Oscillatory organization is a universal mode of signal transduction in living organisms. In vitro studies suggest spontaneous pulsatile fluctuations of intracellular energy metabolism. It is possible that, in vivo, some of these processes are synchronized by the pulsatile release of insulin. We assessed a potential coupling among plasma insulin, glucose, and lactate concentrations, by frequent blood sampling for 24 h in 11 healthy volunteers. Insulin sensitivity was assessed using the euglycemic hyperinsulinemic clamp technique. Lactate concentrations exhibited pulsatile fluctuations at an average interval of 84 ± 11 min, whereas sodium and pH were nonpulsatile. The lactate concentration pulses closely corresponded to insulin oscillations, which occurred with a periodicity of 86 ± 11 min. Blood glucose also fluctuated during daytime at an interval of 89 ± 32 min. During nighttime, the frequency and amplitude of glucose oscillations were lower. The daytime profiles showed significant temporal coupling and pattern synchrony among insulin, lactate, and glucose. Only the close temporal relationship between insulin and lactate release persisted during nighttime. The temporal coupling and pattern synchrony between insulin and lactate were correlated inversely with insulin sensitivity, and positively with the degree of abdominal obesity. Our results suggest that: 1) the concentration of lactate, an indicator of cellular energy metabolism, fluctuates periodically in vivo; 2) the lactate concentrations fluctuate in synchrony with insulin pulses; and 3) such coupling is more pronounced in obese, insulin-resistant individuals.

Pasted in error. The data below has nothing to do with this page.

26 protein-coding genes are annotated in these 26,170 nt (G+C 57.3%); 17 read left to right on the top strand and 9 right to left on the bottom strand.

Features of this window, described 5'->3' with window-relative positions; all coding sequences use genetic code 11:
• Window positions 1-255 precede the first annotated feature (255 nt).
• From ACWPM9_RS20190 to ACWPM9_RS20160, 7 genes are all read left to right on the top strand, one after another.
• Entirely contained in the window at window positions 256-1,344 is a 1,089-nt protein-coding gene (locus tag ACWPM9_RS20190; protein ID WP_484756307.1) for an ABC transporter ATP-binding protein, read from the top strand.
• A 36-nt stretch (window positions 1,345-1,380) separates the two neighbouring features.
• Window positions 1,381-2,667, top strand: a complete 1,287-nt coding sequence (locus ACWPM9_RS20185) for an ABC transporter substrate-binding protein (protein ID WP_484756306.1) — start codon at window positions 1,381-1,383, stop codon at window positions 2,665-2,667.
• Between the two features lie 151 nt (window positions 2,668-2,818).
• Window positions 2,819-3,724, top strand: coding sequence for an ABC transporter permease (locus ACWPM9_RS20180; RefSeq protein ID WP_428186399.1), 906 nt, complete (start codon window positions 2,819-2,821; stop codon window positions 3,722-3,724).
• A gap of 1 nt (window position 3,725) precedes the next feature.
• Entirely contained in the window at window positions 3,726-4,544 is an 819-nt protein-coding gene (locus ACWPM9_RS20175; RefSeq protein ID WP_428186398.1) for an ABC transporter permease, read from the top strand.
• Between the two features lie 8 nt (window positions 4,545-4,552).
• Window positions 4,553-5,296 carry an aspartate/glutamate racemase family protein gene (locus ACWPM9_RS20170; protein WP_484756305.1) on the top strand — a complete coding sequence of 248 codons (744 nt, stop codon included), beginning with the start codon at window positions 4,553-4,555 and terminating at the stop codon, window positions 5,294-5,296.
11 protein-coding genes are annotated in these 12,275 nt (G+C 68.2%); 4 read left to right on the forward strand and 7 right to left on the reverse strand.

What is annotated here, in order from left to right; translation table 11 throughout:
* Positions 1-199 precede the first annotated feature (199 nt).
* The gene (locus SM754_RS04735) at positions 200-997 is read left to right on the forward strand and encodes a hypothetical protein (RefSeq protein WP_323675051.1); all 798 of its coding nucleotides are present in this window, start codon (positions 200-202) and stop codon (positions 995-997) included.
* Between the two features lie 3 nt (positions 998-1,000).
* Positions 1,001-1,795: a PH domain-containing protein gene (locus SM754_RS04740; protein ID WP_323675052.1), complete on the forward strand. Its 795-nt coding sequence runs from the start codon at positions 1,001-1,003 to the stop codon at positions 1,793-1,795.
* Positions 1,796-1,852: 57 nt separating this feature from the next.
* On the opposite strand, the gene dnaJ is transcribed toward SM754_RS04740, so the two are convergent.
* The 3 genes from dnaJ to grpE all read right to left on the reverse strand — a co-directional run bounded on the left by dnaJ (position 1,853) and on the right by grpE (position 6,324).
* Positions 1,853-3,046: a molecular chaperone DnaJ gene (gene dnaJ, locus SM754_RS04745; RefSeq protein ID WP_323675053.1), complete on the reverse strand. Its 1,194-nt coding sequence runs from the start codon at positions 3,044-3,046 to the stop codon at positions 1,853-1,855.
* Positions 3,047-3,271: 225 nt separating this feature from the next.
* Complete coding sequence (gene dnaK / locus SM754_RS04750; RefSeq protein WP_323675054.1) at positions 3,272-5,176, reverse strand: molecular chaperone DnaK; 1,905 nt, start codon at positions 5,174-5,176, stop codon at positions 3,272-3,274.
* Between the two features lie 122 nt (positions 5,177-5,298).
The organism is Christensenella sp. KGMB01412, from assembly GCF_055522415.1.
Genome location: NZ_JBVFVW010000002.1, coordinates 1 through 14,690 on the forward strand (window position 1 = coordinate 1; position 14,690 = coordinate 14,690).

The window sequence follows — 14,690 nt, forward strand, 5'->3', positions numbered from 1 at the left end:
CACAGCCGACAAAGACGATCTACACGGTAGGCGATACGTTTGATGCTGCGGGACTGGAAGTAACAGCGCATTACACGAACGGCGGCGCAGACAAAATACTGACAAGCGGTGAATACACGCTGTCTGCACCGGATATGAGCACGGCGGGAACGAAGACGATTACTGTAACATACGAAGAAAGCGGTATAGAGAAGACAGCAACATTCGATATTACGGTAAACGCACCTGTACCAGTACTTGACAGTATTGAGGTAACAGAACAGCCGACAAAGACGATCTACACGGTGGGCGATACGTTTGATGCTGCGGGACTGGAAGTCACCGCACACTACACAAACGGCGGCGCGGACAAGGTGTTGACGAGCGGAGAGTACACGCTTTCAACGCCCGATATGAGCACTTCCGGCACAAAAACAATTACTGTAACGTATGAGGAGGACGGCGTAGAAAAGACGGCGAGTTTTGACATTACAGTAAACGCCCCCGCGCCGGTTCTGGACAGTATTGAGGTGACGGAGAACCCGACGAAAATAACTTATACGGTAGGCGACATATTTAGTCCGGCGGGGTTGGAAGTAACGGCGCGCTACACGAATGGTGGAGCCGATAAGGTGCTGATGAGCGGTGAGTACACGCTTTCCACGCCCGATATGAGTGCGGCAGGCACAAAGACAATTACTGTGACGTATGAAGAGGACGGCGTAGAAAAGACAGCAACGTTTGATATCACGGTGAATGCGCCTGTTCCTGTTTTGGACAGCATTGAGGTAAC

ASJC Scopus subject areas
- Endocrinology, Diabetes and Metabolism
- Clinical Biochemistry
- Biochemistry, medical